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What is a letter of intent?
A letter of intent (LOI) is a short, one-to-two-page formal letter that states the intent to enter into a contractual agreement to lease or purchase a commercial property. It's a nonbinding offer that initiates the negotiation and due diligence process before a formal binding agreement or contract is executed between both parties. It summarizes the basic terms of the offer without the extensive legal terms that are included in a real estate contract, giving the seller or landlord a concise snapshot of the terms of the real estate purchase or lease agreement.
When is a letter of intent used in commercial real estate?
A letter of intent is submitted by a serious prospective tenant, buyer, or representing broker in a commercial real estate transaction as an initial offer. It is prepared based on basic preliminary information that was provided by the seller or selling broker and on initial due diligence of the property. Negotiations and formal due diligence begin after the LOI has been delivered and before a formal purchase agreement is entered into.
It's not uncommon for LOIs to be submitted and agreed upon, to then later have the terms change or the initial offer withdrawn altogether. Since it's nonbinding, it states the buyer's intent subject to verification and further due diligence and can be amended or changed at any time.
How do you write a letter of intent in commercial real estate?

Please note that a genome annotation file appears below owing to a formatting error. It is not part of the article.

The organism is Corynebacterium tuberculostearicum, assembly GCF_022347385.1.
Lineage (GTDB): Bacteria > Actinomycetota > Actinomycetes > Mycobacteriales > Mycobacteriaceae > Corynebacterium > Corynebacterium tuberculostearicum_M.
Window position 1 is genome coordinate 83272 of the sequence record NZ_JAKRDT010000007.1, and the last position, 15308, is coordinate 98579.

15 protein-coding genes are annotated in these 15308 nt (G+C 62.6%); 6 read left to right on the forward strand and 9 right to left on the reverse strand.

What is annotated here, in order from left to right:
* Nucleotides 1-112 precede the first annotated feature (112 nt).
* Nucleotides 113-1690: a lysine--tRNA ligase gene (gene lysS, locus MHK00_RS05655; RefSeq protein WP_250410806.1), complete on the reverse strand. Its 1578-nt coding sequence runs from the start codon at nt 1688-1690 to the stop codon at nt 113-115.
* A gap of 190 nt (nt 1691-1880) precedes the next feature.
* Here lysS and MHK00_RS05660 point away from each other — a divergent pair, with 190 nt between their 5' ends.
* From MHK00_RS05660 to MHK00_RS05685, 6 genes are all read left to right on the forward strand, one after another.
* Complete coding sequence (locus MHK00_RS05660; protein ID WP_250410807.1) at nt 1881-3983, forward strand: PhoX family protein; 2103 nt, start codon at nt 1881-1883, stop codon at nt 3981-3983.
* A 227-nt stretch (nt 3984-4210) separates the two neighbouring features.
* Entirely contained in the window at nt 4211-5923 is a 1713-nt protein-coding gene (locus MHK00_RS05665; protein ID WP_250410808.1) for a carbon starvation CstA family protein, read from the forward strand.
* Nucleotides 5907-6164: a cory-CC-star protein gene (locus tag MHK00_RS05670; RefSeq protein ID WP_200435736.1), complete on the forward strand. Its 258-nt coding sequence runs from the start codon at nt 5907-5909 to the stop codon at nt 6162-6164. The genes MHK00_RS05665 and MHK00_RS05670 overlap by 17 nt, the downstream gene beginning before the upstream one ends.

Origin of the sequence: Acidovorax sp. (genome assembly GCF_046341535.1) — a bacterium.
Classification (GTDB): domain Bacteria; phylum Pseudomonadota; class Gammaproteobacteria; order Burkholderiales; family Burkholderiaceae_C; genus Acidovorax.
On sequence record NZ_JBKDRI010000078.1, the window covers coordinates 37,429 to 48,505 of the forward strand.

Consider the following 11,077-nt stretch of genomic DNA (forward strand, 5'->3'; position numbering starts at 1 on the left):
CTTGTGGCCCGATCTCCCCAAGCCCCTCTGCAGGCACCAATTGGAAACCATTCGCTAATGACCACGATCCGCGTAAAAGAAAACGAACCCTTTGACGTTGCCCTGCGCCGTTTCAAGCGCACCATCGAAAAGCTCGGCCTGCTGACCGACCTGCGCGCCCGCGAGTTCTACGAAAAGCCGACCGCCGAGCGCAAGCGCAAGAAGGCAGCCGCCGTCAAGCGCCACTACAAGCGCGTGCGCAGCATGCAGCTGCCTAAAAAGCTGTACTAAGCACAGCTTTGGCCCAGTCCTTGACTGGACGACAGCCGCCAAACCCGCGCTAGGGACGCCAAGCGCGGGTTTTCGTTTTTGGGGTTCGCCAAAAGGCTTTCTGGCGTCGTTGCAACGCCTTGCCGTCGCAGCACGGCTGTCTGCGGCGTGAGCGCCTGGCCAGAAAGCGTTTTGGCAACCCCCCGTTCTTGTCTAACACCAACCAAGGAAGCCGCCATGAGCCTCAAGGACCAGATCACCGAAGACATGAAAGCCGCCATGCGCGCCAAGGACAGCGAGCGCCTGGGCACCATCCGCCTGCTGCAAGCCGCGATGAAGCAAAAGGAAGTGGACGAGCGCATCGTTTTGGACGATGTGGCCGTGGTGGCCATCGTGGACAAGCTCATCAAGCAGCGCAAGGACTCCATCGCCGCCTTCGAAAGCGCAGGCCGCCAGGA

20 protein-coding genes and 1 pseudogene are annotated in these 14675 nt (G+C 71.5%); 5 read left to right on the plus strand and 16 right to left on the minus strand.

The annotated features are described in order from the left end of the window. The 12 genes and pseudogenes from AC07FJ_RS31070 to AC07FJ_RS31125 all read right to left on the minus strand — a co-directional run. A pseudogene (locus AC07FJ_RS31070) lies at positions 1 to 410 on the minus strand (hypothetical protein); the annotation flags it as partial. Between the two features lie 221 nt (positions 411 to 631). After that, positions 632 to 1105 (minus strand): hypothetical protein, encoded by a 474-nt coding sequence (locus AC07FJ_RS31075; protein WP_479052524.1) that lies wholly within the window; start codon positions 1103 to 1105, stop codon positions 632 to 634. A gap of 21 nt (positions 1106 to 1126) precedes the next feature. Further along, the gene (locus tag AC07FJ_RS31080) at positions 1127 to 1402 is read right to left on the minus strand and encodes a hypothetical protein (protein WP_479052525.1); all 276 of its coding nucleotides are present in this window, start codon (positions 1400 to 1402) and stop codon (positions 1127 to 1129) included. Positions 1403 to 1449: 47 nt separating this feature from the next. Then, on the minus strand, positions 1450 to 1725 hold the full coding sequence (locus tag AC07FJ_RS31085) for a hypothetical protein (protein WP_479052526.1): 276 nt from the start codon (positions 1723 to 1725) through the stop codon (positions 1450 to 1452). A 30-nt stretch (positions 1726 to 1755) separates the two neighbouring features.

The content of a letter of intent may change based on who is writing it. Typically an LOI is just one to three pages, but it can be longer depending on the complexity of the property. Regardless, an LOI should include:
- An introduction paragraph: a brief sentence or two stating what the letter's purpose is.
- Involved parties, including the buyer's and seller's names and contact information.
- A property description, including the address and possibly the legal description.
- The purchase price of the property, as well as terms for financing or loan contingency, if applicable.
- Escrow, including the escrow agent and sum to be paid as an escrow deposit.
- Due diligence including the length of time allotted to the buyer to conduct due diligence and specific documents or items that need to be produced by the seller during this period.
- The closing date.
- Closing costs.
- The inspection period, including how long the buyer has to conduct inspections, the specific inspections that will be completed, and terms to exit the agreement if it does not meet the buyer's criteria during the allotted inspection period.
- Whether the offer is subject to additional clauses or terms outside of the clauses above, such as 1031 exchange, broker commission, or covenants.
- Date of acceptance of the LOI, which could be a specific date or the date the final party signs the LOI.
- A closing statement, which usually includes a sentence or two about how the LOI is not a contract and is nonbinding, followed by signatures from both parties.
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